01:595:215 Research Methods in Latino and Caribbean Studies
- Instructor: Kenneth Sebastian León, Ph.D.
Latino and Caribbean Studies (LCS) offers interdisciplinary insights into the social, political, cultural and economic conditions of various Latino subjectivities. As a political location, LCS also seeks to improve or democratize such conditions. This mandate involves not only the concentrated study of substantive topic areas, but also the development of analytic perspectives and methodological skill sets that enable the LCS project. Datapoints and observations are fundamentally different from how we interpret, contest, or reinterpret their meaning. We will therefore examine convergent and divergent research methods, orientations, and debates found in the humanities and social sciences. This course offers an introduction to research methods from interdisciplinary vantage points located within and beyond Latino & Caribbean Studies. In addition to a robust but accessible introduction to major theoretical, epistemological, and political tensions in humanities and social science research methods, you will also be challenged to learn a variety of specific research methods and apply them to your individual and collective interests. Lastly, you will be asked to demonstrate your competency in theoretical and practical skills through the completion of an original research proposal. The class format consists of substantive lectures, small-group workshops, and class-wide
discussions. Guest lectures, group activities, and multimedia assignments may be incorporated at the discretion of the instructor. It is my professional objective to ensure that, upon completion of this course, you feel comfortable, confident, and qualified to continue cultivating a research-oriented imagination and build upon the skills you will gain throughout the semester. Welcome to the course.
Prerequisites and other Considerations
No prior research experience or methods training is required. However, this is a discussion- and workshop-intensive course, and students are expected to bring both analytic rigor and personal curiosity to the subject matter. In lieu of a conventional reading load, students will be required to invest substantive amounts of time practicing and experiencing the research process, and sharing their experiences both verbally and in writing. Students who are not prepared to dedicate the corresponding time and energy to these demands should consider taking this course another time.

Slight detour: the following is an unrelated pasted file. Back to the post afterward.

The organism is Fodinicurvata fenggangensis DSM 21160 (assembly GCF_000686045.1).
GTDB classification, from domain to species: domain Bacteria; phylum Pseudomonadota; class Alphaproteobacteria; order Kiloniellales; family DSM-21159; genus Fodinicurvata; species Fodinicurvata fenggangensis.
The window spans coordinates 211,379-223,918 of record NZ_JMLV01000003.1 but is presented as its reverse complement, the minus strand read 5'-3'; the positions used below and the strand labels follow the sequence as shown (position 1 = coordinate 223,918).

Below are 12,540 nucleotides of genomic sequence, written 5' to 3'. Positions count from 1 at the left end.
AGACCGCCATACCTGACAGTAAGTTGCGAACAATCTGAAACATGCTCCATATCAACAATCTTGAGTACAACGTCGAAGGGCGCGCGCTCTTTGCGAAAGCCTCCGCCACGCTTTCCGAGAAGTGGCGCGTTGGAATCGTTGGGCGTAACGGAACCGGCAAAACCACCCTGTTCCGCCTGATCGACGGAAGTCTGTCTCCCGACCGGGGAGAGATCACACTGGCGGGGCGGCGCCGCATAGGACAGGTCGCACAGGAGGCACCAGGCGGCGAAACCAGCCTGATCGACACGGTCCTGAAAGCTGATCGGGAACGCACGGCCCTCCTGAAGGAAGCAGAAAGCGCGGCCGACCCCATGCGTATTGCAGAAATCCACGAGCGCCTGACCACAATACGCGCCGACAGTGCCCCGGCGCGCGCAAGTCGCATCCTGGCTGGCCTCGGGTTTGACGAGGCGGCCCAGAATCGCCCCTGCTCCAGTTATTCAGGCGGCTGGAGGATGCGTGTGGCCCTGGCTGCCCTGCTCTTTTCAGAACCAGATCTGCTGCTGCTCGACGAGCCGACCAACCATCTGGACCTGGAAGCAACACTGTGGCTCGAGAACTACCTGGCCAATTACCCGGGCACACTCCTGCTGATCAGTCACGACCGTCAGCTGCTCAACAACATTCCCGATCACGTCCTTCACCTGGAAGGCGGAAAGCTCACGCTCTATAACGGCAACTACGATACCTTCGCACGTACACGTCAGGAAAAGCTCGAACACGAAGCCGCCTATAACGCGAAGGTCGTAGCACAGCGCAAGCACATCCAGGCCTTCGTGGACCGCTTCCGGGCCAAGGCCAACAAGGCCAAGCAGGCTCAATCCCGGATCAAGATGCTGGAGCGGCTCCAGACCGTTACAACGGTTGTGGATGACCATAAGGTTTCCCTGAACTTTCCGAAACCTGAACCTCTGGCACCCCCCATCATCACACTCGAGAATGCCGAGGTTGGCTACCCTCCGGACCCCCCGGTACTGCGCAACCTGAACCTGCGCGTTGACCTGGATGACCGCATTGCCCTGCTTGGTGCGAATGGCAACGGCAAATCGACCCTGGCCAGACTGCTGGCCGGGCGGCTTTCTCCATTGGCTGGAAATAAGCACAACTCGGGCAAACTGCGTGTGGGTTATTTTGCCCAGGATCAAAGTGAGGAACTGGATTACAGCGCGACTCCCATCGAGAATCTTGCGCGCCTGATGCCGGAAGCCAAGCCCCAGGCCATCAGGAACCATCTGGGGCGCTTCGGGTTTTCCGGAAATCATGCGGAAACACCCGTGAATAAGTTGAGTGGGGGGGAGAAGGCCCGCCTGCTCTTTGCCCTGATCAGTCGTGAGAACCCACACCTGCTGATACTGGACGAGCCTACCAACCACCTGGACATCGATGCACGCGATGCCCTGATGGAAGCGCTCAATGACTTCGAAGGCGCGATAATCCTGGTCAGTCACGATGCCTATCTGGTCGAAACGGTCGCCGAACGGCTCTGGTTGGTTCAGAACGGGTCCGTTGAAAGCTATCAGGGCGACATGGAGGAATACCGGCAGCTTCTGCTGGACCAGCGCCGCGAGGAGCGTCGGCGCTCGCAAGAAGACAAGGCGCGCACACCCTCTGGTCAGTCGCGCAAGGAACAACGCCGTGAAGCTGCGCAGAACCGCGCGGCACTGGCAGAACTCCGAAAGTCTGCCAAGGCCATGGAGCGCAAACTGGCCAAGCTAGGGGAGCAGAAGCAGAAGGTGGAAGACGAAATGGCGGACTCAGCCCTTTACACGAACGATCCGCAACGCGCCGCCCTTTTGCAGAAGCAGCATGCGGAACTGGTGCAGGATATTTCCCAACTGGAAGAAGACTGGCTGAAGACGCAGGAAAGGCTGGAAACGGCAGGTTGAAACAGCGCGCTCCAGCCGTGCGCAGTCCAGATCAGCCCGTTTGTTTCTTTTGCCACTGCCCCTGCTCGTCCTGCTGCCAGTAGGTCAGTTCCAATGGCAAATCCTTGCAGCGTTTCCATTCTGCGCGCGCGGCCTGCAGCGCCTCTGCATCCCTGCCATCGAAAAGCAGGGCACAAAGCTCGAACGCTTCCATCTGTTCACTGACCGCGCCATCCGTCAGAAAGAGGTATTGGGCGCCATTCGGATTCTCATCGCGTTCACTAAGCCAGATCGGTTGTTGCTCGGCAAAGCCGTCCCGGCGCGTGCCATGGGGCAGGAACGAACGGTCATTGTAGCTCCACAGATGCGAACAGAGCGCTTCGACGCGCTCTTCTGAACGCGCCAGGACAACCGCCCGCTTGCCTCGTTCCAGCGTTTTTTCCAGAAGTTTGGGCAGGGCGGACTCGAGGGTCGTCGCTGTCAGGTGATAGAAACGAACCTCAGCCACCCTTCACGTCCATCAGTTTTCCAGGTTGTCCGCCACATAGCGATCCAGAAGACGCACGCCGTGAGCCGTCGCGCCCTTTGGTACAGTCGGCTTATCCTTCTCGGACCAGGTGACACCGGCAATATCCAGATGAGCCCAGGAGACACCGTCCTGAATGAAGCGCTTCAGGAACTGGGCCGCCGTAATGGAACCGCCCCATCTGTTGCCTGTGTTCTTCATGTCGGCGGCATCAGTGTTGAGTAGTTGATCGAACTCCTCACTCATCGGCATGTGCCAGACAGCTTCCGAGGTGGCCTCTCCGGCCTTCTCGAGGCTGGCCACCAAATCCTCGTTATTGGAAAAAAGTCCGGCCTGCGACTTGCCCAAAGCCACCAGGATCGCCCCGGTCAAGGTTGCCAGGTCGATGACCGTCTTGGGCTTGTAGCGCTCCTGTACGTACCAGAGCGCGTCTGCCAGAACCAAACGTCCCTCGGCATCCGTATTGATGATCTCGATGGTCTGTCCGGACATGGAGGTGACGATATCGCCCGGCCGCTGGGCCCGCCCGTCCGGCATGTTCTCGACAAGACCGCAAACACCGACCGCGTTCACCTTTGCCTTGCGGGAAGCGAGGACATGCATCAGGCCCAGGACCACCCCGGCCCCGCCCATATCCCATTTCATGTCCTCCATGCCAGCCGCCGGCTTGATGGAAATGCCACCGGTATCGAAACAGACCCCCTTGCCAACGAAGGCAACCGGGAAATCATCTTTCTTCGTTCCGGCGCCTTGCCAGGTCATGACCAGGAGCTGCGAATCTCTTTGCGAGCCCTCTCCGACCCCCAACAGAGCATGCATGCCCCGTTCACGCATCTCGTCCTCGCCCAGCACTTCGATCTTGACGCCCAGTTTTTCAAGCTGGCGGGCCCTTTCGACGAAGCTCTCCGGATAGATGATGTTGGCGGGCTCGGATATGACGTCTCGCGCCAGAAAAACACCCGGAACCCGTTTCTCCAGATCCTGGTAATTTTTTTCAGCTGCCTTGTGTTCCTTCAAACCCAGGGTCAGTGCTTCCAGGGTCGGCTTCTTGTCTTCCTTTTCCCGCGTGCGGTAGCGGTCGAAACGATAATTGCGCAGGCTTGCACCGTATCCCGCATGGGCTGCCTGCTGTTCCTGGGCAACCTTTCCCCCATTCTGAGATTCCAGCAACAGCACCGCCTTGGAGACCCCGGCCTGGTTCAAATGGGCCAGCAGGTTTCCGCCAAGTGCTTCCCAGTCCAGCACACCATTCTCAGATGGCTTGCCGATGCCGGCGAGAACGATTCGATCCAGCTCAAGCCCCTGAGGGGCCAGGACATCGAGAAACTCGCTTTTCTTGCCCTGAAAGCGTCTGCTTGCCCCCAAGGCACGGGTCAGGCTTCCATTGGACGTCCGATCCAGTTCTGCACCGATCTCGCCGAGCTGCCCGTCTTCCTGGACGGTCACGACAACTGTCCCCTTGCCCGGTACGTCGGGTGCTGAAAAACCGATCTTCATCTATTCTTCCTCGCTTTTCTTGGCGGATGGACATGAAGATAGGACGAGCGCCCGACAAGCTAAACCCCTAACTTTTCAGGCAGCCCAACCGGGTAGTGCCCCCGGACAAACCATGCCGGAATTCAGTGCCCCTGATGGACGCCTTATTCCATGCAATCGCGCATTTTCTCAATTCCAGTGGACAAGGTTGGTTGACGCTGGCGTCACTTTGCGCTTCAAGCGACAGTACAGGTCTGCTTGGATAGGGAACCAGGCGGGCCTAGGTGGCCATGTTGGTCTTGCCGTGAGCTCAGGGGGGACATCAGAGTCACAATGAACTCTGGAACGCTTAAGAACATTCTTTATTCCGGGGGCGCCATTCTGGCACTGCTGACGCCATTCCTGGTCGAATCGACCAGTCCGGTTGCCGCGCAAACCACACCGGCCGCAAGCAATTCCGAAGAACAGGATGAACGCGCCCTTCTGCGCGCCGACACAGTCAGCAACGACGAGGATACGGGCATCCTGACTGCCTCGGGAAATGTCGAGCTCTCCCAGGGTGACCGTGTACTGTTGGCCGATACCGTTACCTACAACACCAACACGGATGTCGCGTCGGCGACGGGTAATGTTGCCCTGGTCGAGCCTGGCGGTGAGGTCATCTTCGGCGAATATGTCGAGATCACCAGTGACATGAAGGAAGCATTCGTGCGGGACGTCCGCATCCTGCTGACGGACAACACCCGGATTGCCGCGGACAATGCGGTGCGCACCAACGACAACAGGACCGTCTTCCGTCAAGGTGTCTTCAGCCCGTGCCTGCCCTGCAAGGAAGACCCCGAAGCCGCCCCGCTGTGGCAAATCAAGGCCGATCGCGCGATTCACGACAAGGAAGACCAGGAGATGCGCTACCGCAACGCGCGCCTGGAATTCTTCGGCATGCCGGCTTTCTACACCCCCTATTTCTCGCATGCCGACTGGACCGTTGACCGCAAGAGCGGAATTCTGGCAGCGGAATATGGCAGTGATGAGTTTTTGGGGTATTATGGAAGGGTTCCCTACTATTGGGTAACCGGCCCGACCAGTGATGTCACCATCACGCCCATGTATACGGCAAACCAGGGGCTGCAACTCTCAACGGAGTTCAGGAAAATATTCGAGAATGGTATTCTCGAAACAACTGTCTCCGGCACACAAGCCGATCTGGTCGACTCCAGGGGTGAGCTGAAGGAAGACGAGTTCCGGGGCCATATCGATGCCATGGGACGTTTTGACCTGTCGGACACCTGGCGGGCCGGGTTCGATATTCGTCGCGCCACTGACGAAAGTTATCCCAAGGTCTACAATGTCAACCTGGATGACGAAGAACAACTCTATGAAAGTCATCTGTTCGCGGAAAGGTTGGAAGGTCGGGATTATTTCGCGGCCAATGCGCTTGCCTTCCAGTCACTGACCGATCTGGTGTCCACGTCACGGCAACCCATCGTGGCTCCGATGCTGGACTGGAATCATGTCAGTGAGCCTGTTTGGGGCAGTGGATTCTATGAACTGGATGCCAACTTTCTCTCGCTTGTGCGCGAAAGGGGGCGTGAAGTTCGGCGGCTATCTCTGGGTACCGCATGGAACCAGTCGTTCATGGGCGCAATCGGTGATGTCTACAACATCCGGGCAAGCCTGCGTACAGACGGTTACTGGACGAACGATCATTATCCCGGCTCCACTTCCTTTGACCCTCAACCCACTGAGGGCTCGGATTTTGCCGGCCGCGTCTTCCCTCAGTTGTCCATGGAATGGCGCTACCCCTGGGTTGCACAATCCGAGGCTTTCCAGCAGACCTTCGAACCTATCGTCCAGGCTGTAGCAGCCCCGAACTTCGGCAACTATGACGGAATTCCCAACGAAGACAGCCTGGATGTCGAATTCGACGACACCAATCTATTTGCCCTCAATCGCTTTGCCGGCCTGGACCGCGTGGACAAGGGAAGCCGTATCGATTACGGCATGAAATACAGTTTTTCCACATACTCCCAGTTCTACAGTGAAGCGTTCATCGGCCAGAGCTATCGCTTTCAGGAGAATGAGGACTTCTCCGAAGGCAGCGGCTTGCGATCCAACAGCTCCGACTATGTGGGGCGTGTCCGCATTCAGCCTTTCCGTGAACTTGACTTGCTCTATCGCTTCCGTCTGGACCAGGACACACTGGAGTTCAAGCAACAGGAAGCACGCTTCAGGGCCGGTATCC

- Learning Goals:
This course will directly advance the learning goals of both the Latino & Caribbean Studies major and the Criminal Justice major. Upon completing this course, students should be able to:
- Read, analyze, and critically engage with academic, historical, and cultural texts;
- Examine methodological approaches to the study of race and ethnicity in the United States;
- Demonstrate an introductory mastery of key issues, themes, and debates in social science research methods, with an emphasis on Latino & Caribbean Studies;
- Develop a working familiarity with the principles and applications of interdisciplinary research methods;
- Show proficiency in advancing an original research question and an individualized
- Effectively articulate in oral and written form complex ideas about knowledge, power, and society;
- Understand the limits of research in providing unequivocal “facts” and the importance of considering competing assumptions, biases, and conflicts of interest;
- Improve methodological literacy, including the ability to critique measures, themselves, as “objective” indicators in the social world.
- Required Reading:
Required readings and multimedia will be provided via Canvas or as in-class handouts. All students are required to have a notebook for recording class activities.
Percentage of Cumulative Final Grade
- Attendance 5%
- Class Participation 10%
- 8 Out-of-Class Research Assignments 40%
- Research Journal / Course Notes 20%
- Research Plan 25%
See Syllabus for more details.
- Credits: 3
- SAS Core Certified: ITR
- Disclaimer: The information in this course description is subject to change. For up-to-date course information, please refer to the syllabus on your course site (e.g. Canvas).